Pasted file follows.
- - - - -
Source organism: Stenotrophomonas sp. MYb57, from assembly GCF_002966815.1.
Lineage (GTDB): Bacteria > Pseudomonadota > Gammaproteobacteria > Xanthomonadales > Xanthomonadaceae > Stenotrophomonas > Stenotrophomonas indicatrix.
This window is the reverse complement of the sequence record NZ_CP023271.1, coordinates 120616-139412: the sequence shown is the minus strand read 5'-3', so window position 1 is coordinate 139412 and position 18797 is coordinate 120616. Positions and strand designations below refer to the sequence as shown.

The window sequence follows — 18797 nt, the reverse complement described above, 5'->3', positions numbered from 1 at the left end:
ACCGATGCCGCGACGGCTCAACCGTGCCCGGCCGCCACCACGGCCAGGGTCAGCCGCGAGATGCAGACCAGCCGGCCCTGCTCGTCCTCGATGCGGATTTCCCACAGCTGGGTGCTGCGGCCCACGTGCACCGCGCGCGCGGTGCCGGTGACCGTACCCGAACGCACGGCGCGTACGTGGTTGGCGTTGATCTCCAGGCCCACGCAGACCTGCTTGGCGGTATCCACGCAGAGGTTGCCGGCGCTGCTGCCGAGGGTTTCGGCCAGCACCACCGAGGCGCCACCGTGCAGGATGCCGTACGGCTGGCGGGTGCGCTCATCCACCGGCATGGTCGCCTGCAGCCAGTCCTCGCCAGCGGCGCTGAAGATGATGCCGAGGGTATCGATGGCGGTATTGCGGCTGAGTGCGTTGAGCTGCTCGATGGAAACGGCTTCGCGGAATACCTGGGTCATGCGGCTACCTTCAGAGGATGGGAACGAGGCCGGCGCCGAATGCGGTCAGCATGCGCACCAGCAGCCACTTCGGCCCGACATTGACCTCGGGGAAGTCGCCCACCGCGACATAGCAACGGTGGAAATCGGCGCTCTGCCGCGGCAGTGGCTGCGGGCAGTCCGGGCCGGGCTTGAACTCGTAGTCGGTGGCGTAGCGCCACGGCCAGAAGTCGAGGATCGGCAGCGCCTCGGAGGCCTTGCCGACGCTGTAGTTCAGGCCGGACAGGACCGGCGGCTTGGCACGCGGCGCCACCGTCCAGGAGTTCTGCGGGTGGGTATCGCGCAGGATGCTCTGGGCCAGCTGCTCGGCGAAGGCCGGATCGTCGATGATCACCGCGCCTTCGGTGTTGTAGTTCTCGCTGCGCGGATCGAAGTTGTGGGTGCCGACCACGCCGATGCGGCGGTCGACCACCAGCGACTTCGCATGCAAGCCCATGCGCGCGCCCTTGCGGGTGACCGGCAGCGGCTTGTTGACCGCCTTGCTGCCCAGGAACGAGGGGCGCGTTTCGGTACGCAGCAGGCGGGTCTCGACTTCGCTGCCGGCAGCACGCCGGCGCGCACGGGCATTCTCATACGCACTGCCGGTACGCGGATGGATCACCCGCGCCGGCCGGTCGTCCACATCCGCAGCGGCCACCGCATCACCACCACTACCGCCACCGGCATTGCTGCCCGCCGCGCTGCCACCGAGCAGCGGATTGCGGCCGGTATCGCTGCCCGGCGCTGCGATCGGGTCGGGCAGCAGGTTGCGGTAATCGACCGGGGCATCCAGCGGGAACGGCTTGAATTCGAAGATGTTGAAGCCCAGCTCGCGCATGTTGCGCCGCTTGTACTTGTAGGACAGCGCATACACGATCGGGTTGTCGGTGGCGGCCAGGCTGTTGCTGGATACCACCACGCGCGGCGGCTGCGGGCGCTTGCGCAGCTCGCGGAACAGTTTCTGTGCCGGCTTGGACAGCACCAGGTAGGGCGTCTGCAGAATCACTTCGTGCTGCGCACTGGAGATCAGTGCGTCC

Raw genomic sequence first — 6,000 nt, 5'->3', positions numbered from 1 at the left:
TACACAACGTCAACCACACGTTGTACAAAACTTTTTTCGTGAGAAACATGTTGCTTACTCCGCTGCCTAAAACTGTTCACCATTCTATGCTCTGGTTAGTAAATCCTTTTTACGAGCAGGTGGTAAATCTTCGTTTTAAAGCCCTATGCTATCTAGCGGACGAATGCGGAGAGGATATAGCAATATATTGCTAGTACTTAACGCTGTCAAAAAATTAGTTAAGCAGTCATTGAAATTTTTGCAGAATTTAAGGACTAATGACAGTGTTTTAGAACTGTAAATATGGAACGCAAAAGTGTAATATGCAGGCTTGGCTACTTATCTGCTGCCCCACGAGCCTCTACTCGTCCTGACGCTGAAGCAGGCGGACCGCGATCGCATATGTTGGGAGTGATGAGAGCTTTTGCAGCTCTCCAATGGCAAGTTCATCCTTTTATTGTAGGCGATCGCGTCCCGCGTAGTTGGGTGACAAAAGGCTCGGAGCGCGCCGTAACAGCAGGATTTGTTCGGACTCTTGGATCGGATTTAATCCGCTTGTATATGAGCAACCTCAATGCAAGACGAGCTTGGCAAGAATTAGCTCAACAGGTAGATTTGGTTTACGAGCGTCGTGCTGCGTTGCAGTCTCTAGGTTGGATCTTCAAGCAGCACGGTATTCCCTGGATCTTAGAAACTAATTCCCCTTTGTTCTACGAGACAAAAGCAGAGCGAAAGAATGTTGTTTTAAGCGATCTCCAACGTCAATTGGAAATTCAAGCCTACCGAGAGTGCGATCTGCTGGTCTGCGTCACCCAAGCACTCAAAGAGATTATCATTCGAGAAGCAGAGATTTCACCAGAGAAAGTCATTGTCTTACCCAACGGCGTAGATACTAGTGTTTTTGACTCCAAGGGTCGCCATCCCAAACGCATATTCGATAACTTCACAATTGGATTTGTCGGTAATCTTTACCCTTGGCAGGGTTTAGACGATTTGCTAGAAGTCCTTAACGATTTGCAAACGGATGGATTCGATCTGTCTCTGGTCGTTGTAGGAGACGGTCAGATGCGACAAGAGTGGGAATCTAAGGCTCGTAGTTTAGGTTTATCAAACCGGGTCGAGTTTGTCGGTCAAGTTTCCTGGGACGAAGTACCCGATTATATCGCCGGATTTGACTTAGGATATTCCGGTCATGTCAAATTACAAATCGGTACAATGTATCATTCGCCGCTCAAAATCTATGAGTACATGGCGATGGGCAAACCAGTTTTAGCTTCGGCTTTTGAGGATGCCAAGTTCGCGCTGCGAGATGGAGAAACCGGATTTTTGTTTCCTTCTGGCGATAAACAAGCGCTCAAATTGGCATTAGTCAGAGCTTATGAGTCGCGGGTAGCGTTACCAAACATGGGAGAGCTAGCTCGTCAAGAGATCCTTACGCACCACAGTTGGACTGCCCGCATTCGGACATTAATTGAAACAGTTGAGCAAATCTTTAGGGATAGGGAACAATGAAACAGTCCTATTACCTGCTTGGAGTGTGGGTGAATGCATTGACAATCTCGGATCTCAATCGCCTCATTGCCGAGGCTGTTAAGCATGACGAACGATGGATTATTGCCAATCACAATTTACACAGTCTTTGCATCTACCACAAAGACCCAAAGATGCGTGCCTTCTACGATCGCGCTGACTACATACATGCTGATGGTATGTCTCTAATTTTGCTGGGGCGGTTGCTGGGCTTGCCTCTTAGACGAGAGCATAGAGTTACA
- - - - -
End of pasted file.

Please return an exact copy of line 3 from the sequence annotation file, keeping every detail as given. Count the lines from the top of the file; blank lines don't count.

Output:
This window is the reverse complement of the sequence record NZ_CP023271.1, coordinates 120616-139412: the sequence shown is the minus strand read 5'-3', so window position 1 is coordinate 139412 and position 18797 is coordinate 120616. Positions and strand designations below refer to the sequence as shown.